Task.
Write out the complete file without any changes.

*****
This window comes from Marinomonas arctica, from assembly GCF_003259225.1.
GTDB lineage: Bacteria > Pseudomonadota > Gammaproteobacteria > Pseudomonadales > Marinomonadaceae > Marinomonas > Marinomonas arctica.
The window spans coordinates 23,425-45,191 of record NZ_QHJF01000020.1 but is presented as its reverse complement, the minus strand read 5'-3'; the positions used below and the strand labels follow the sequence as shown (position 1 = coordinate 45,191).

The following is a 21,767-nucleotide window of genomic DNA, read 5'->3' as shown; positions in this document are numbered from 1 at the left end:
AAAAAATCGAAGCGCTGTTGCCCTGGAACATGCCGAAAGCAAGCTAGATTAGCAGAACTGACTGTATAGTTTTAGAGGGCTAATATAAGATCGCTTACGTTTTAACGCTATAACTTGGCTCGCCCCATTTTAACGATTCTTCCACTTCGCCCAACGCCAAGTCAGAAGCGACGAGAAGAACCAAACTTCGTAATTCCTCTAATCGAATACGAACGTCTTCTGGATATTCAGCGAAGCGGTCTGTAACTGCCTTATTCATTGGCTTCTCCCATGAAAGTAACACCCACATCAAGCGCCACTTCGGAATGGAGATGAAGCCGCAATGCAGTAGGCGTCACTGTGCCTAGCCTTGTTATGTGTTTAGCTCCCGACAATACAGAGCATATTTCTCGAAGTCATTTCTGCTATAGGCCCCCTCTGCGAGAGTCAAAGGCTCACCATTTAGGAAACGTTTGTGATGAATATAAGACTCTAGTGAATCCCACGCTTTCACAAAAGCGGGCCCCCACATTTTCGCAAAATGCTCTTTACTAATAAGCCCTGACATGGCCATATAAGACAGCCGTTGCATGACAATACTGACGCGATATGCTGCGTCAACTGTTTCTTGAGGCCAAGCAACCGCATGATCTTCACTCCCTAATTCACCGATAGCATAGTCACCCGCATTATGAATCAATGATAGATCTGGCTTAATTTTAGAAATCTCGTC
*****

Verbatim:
This window comes from Marinomonas arctica, from assembly GCF_003259225.1.
GTDB lineage: Bacteria > Pseudomonadota > Gammaproteobacteria > Pseudomonadales > Marinomonadaceae > Marinomonas > Marinomonas arctica.
The window spans coordinates 23,425-45,191 of record NZ_QHJF01000020.1 but is presented as its reverse complement, the minus strand read 5'-3'; the positions used below and the strand labels follow the sequence as shown (position 1 = coordinate 45,191).

The following is a 21,767-nucleotide window of genomic DNA, read 5'->3' as shown; positions in this document are numbered from 1 at the left end:
AAAAAATCGAAGCGCTGTTGCCCTGGAACATGCCGAAAGCAAGCTAGATTAGCAGAACTGACTGTATAGTTTTAGAGGGCTAATATAAGATCGCTTACGTTTTAACGCTATAACTTGGCTCGCCCCATTTTAACGATTCTTCCACTTCGCCCAACGCCAAGTCAGAAGCGACGAGAAGAACCAAACTTCGTAATTCCTCTAATCGAATACGAACGTCTTCTGGATATTCAGCGAAGCGGTCTGTAACTGCCTTATTCATTGGCTTCTCCCATGAAAGTAACACCCACATCAAGCGCCACTTCGGAATGGAGATGAAGCCGCAATGCAGTAGGCGTCACTGTGCCTAGCCTTGTTATGTGTTTAGCTCCCGACAATACAGAGCATATTTCTCGAAGTCATTTCTGCTATAGGCCCCCTCTGCGAGAGTCAAAGGCTCACCATTTAGGAAACGTTTGTGATGAATATAAGACTCTAGTGAATCCCACGCTTTCACAAAAGCGGGCCCCCACATTTTCGCAAAATGCTCTTTACTAATAAGCCCTGACATGGCCATATAAGACAGCCGTTGCATGACAATACTGACGCGATATGCTGCGTCAACTGTTTCTTGAGGCCAAGCAACCGCATGATCTTCACTCCCTAATTCACCGATAGCATAGTCACCCGCATTATGAATCAATGATAGATCTGGCTTAATTTTAGAAATCTCGTC